CATLIN, George (1796-1872). Plate No. 19 Attacking the Grizzly Bear

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Hand-colored lithograph heightened with gum arabic by John McGahey (active 1835–1855) after George Catlin (1796-1872) printed by Day & Haghe

From the first edition of Catlin’s North American Indian Portfolio. Hunting Scenes and Amusements of the Rocky Mountains and Praries of America. From Drawings and Notes of the Author, made during Eight Years' Travel amongst Forty-Eight of the Wildest and Most Remote Tribes of Savages in North America. London: Geo. Catlin, Egyptian Hall, 1844

Paper dimensions: approximately 16 ½ x 22 ¾ inches

Catlin provided the following description to accompany this subject:

Plate No. 19.
ATTACK OF THE GRIZZLY BEAR
The preliminaries of the hunt for the Grizzly Bear having been settled in the manner described in the preceding plate, and the traces of the animal having been followed up by the party until they are in sight of the game, they are at once in action, as in the present illustration, without the trouble and fatigue of a long desperate race, from the necessity of which they are exempted by the habits of the animals, themselves as always on the hunts, and so indiscriminate as to the kind game that may fall their way, that they are ready to pounce on Man as well as Beast, and are sure to meet him half way.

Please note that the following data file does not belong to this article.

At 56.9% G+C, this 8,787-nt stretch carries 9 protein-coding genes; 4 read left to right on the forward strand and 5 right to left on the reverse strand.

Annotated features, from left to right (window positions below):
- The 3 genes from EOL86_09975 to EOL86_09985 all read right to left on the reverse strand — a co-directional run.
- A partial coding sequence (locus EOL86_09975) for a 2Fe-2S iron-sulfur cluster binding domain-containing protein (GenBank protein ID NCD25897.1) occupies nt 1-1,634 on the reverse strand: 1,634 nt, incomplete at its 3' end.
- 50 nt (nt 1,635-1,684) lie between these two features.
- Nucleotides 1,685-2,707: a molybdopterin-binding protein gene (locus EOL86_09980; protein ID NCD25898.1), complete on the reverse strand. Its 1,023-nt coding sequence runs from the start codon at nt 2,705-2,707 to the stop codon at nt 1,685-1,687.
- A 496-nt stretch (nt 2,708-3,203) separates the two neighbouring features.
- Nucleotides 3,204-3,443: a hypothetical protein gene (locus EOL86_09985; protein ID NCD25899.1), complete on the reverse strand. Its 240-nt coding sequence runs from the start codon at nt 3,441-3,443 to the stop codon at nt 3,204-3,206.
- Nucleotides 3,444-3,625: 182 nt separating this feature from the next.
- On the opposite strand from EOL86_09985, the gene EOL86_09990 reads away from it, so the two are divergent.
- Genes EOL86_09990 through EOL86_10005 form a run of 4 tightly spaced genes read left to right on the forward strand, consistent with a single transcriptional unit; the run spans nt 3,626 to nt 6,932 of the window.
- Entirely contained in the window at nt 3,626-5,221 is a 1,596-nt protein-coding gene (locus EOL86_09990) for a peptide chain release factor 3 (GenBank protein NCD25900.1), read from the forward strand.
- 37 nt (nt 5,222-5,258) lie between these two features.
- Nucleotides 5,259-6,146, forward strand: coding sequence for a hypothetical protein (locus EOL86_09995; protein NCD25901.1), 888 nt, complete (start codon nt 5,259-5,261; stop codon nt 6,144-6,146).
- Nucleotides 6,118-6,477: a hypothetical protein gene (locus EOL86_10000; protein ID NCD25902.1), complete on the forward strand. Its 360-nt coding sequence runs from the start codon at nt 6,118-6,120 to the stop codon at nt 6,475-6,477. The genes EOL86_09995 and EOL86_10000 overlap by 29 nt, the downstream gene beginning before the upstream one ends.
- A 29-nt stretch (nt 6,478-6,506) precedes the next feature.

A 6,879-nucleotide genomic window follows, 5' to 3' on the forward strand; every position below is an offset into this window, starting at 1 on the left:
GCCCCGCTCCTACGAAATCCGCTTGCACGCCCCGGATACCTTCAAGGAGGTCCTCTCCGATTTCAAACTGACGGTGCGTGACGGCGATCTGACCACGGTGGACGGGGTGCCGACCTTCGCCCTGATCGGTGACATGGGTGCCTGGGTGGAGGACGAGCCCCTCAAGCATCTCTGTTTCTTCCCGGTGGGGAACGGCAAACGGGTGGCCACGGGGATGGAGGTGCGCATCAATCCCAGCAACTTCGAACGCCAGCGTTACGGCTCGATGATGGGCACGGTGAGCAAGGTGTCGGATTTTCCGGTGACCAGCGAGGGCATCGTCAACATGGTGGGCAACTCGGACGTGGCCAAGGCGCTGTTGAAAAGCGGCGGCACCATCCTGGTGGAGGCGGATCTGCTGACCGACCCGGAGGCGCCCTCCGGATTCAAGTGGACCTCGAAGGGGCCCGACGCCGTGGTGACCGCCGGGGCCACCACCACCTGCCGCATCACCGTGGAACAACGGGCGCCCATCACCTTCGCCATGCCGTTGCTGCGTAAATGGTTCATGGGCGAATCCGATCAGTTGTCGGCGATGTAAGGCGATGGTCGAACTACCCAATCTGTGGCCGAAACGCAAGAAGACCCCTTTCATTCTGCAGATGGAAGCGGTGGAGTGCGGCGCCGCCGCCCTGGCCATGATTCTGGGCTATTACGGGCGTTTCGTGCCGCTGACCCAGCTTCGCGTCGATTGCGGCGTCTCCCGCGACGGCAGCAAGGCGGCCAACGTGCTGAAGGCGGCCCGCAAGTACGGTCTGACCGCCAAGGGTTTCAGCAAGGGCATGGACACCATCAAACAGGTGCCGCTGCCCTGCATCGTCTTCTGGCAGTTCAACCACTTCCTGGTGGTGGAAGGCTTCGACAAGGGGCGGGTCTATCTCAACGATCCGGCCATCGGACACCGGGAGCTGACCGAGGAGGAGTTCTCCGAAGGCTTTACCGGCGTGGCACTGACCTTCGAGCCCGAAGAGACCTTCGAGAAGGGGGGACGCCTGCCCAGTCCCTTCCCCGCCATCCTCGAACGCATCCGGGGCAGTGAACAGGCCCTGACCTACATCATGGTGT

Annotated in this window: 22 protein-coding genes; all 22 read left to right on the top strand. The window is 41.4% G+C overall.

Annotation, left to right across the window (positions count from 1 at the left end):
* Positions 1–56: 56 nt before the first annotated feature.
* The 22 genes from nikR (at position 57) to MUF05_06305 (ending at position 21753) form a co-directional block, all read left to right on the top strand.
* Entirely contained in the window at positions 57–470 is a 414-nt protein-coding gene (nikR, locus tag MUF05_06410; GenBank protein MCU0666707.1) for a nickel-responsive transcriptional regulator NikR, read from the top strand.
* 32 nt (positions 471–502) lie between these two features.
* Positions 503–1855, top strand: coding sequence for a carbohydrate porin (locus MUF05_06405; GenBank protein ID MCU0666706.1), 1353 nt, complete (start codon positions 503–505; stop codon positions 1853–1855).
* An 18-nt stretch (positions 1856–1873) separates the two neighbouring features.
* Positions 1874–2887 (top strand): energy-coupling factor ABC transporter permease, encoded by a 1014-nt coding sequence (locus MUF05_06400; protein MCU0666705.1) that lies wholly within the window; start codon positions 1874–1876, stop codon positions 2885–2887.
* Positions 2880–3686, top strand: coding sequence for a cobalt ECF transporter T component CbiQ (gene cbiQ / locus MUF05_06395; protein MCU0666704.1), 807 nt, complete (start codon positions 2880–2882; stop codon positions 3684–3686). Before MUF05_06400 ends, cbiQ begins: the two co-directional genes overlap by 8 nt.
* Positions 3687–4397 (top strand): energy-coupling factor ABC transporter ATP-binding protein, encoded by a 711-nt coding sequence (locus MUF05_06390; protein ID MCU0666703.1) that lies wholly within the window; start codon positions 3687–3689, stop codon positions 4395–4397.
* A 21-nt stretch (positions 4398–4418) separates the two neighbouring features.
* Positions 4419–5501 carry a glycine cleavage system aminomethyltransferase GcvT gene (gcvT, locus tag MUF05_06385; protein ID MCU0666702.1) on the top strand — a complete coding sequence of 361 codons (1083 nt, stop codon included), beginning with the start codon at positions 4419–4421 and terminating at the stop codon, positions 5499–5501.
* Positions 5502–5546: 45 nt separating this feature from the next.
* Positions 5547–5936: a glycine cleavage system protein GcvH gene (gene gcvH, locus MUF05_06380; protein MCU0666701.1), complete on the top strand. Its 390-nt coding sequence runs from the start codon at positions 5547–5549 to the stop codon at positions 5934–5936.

From the entirely intractable and ferocious nature of this animal, which has defeated every effort to tame or domesticate it; and from its enormous strength, and the length and sharpness of its claws, which are used like those of the tiger, to seize and to tear ist prey, it is feared more than any other animal of the American prairies, and hunters, red or white, generally evade a scuffle with it, except when, as in the present instance, there are a number present, mounted and armed with the lance.